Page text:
I’m fed up with all the negative news and stories about high food prices. Enough! The Public Service Alliance of Canada (PSAC) leadership said government workers earning $40,000 to $65,000 a year have to go to a food bank in Ottawa. They can’t afford groceries. It’s ludicrous.
A CTV reporter was outside an Ottawa grocery store interviewing shoppers about high food prices. People all said prices were high and no one said anything realistic.
I would have said the minimum wage at my first job in construction back in 1966 was $1.10 an hour. Now the minimum wage is $15.50 an hour. How can people expect food prices to stay low when store employees stocking shelves make that wage and it’s going up by over a dollar an hour in October?
I would have told the reporter that there are great deals in the stores. Shop smart. Food is still economical. A 10-pound bag of potatoes is a cheap source of excellent food for a family. Potatoes contain vitamins, minerals, and fiber. They’re rich in vitamin C, which is an antioxidant. Potatoes were a life-saving food source in early times because the vitamin C prevented scurvy. Another major nutrient in potatoes is potassium. Sometimes potatoes are on sale at $1.99 for 10 pounds. As I write this they are selling for $3.99 at No-Frills. That’s 40-cents a pound.
I’d talk about cabbage being a great buy at 69 cents to 79 cents a pound all winter. Cabbage is packed with nutrients and can be considered a superfood.
I would mention carrots. Now there’s a great vegetable. I eat a raw one every evening. Carrots are excellent sources of nutrients like potassium, antioxidants, and vitamin A, among many others. Stores had three pounds of carrots on for 99-cents (and lower) this winter. In autumn you can buy 10-pounds of carrots for $3.99. Three pounds of carrots were only $1.47 for most of the past winter.
And staying with vegetables, how about red beets in 10-pound bags? They are cheap and a superfood. Beets are rich in folate (vitamin B9). Make pickled beets for the family. 10-pounds for $3.99 is a real bargain.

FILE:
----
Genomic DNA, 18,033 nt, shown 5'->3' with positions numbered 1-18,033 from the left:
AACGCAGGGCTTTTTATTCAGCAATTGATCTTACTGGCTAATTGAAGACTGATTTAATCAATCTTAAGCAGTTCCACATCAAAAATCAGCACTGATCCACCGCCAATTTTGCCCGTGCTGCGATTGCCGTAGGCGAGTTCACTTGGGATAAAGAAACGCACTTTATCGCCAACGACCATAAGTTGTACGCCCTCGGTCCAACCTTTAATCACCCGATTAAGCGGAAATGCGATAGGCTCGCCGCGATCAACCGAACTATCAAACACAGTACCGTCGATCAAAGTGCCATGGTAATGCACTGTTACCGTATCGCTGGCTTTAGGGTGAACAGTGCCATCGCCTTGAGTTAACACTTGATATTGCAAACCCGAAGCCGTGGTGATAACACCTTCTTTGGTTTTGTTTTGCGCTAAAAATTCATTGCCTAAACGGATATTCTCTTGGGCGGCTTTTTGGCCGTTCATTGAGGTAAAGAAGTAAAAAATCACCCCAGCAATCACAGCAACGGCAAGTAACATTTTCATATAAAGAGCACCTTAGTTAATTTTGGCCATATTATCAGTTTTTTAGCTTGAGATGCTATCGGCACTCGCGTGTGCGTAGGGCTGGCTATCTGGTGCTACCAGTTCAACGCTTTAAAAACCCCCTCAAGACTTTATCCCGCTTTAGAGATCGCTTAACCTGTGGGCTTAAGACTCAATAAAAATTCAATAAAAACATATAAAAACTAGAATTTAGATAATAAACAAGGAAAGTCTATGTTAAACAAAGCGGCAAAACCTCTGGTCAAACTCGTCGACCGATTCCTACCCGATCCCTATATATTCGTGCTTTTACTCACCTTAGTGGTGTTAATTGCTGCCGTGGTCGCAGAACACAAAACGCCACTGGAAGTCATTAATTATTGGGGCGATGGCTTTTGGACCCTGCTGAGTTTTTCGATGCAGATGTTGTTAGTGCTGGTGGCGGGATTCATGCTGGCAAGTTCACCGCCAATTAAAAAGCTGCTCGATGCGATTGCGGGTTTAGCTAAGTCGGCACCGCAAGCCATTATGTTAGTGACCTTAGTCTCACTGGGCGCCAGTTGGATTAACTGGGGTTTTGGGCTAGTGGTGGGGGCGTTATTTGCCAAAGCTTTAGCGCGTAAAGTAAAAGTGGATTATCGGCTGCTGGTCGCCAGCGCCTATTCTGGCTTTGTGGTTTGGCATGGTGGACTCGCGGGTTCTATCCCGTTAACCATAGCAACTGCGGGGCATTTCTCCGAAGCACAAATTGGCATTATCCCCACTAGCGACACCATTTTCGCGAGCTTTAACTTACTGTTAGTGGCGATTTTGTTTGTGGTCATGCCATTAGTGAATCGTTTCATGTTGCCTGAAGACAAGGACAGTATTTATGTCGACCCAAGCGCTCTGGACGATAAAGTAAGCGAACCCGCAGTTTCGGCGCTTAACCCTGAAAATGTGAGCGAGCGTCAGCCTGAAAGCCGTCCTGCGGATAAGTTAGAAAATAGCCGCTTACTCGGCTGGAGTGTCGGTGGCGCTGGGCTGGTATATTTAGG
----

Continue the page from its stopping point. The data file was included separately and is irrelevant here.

Now let’s head over to the meat section. Chicken is a good buy. Chicken drumsticks are on at $1.88 per lb. as I write this. While beef roasts can be expensive, ground beef is often a really good buy. $3.99 a pound for lean this week in Renfrew. Liver is an excellent buy and not too expensive. Pork chops go on sale often.
Don’t go whining about the price of milk. A 4-litre bag of milk for $5.68 is a loss leader for the store. Compare milk to bottled water and pop drinks. Milk is a really good buy.
You like a bowl of soup in the winter and you find the canned soup very expensive? So make your own. You can make much more nutritious soup than the store stuff. Make your own broth and you can make a pot of delicious and healthy soup.
You find bread has gone up a lot in price in the last year? Bake your own. Flour is still relatively cheap and a good buy. You can’t make bread? Make pancakes once a week. Pancakes are easy to make and good too.
You don’t want to always eat potatoes and vegetables? Okay, rice is another good buy in the stores and often it’s a loss leader for the stores. Buy it in a large quantity.
I was trying to see if I could recognize any food items a woman in front of me was putting on the checkout counter of a grocery store recently. It was all packaged stuff. I did recognize a container of almond milk. Her grocery bill was likely quite high.
Back to the CTV reporter interviewing shoppers at an Ottawa grocery store. One man was interviewed who had just put his shopping bags in the trunk of his car. He said the grocery bill came to $80 and he didn’t have much to show for it. The camera showed what he had in his trunk and front and center was a case of 24 cans of pop. There were two shopping bags showing the tops of boxes of cereal. I didn’t see any basic foods such as the ones I mentioned.
Cans of pop and boxes of cereal are certainly pricey items and will hike up a grocery bill. There are so many great ways to reduce your grocery bill. Shop on the perimeter of the grocery store where the good basic foods are. Not in the centre aisles for the processed stuff. And don’t include cases of sugary pop.
Maynard van der Galien knows a thing or two about food. He owned and ran a restaurant in Renfrew 20 years ago and was the chef making soup the old-fashioned way: Real-good-hearty soup. He’s been a long-time columnist with Farmers Forum.